#30in30 – What you see is what you get

(Reading time: 2 min read)

The context Effect relates to how our brain processes the information we perceive in our environment. It describes how when we are confronted with environmental influences we often include them subliminally in our decision making.

Applied to the process of jurisdiction the Context Effect affects juries and judges because in each of them the finder of the…

#30in30 – When Quantity beats Quality

(Reading time: 2 min read)

The 30 in 30 Briefing Series focuses on a new cognitive bias, fallacy or heuristic in every single publication. By this Briefing we want to provide you with a rough overview on the cognitive theories most likely to occur in the legal profession. Today’s content: The Illusory Truth Effect.

Repetition has always been used as a means to drive a point home so to say. Students have of course always known this but so have politicians, statesmen, propaganda promoters, the media, advertisers and authors. The illusory truth effect has numerous effects in the legal field as well.

Nudge News: Rational Decision-Making in the Era of Social Bots

(Reading time: 3 min read)

With discussions centered around the recent US presidential election or UK’s Brexit and with several upcoming national elections in Europe (the Netherlands and France in spring, followed by Germany later this year), the topic of social media influence on traditional media, politicians, and voters through the instrument of social bots has been continuously on the rise.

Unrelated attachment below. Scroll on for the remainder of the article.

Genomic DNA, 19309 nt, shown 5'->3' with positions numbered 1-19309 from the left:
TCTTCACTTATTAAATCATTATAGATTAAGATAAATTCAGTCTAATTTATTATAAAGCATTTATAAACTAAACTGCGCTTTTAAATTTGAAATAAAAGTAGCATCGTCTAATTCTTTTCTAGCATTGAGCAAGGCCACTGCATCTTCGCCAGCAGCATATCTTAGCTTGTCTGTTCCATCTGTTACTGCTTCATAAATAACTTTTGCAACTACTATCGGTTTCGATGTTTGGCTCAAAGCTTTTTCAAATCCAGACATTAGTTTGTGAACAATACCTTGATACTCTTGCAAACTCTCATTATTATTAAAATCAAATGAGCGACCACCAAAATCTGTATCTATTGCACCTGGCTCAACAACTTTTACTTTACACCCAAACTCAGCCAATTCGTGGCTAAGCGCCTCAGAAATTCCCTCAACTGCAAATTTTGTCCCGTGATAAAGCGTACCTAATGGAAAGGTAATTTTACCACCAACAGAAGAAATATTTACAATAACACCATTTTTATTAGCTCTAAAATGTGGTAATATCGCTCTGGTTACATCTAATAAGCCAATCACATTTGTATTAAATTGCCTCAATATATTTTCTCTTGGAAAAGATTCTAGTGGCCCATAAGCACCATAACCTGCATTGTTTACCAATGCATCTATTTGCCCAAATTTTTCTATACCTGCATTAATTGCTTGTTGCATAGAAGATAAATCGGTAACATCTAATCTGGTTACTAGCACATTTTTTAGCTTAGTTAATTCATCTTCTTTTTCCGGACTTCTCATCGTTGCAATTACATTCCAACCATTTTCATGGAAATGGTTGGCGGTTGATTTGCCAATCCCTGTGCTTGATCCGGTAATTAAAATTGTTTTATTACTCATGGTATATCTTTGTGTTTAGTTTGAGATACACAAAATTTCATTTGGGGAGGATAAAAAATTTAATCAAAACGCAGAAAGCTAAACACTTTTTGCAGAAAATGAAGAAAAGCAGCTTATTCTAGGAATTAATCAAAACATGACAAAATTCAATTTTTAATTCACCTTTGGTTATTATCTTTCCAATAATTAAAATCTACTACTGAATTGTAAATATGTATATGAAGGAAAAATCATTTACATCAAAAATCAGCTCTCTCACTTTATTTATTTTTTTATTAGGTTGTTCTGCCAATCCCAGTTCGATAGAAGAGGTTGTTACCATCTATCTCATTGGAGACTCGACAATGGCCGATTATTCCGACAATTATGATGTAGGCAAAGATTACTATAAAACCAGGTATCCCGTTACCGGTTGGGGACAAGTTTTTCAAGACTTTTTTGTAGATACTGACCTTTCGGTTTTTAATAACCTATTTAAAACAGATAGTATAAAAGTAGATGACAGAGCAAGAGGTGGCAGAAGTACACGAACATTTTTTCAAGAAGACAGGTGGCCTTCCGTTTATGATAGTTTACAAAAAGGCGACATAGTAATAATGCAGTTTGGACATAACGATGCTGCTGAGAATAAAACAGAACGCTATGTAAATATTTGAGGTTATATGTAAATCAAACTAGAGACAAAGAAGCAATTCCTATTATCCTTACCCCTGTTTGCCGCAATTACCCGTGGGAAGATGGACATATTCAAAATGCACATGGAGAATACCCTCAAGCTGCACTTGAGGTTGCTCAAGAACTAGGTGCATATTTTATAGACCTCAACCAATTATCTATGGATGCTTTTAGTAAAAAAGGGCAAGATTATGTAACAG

Confirmation Bias Affecting the Legal Profession

(Reading time: 3 min read)

“Although the phenomenon of confirmation bias would appear to be contrary to the notion that the legal profession requires, the application of an objective mind, the manner in which litigation – civil and criminal – is both conducted and adjudicated is closely aligned to a remarkable degree with this phenomenon.” – Hogan Lovells

#30in30 – Manipulated by your own Imagination

(Reading time: 3 min read)

The 30 in 30 Briefing Series focuses on a new cognitive bias, fallacy or heuristic in every single publication. By this Briefing we want to provide you with a rough overview on the cognitive theories most likely to occur in your legal or business profession. Today’s content: The Availability Heuristic.

Jurists: How to Outsmart Those Who are Outsmarting You

(Reading time: 5 min read)

Keith Stanovich discovered by testing rationality and unbiased decision-making that higher intelligence does not automatically lead to better decisions. People with high cognitive abilities are more likely to have a “bias blind spot”. It is harder for them to see their own errors.

Read this short essay on how you can start to outsmart your co-workers.